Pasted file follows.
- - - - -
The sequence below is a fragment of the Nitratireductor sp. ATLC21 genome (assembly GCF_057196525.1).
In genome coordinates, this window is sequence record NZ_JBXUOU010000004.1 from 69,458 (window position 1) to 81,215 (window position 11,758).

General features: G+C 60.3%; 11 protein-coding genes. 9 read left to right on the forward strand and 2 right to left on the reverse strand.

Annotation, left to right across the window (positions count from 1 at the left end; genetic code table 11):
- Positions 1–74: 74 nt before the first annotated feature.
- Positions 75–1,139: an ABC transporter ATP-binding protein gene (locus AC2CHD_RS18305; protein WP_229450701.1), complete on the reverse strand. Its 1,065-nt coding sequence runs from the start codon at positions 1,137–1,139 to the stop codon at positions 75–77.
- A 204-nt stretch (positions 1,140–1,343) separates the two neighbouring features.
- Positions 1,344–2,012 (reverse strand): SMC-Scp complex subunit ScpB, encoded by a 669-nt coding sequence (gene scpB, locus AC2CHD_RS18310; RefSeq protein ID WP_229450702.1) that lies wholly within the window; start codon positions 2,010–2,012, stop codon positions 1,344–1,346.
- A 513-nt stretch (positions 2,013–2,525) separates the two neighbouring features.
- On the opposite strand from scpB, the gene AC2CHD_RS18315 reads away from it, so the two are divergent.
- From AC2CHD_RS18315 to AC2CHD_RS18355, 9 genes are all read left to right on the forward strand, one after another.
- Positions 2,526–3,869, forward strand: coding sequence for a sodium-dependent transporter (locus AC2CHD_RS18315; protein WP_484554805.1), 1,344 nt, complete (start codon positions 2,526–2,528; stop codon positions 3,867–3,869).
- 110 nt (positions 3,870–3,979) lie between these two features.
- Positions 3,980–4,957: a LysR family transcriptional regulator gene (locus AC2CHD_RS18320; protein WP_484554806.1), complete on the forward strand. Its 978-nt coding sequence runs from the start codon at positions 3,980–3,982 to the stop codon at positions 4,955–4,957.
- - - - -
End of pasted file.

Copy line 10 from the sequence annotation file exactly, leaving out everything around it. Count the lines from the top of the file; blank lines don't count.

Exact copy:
- On the opposite strand from scpB, the gene AC2CHD_RS18315 reads away from it, so the two are divergent.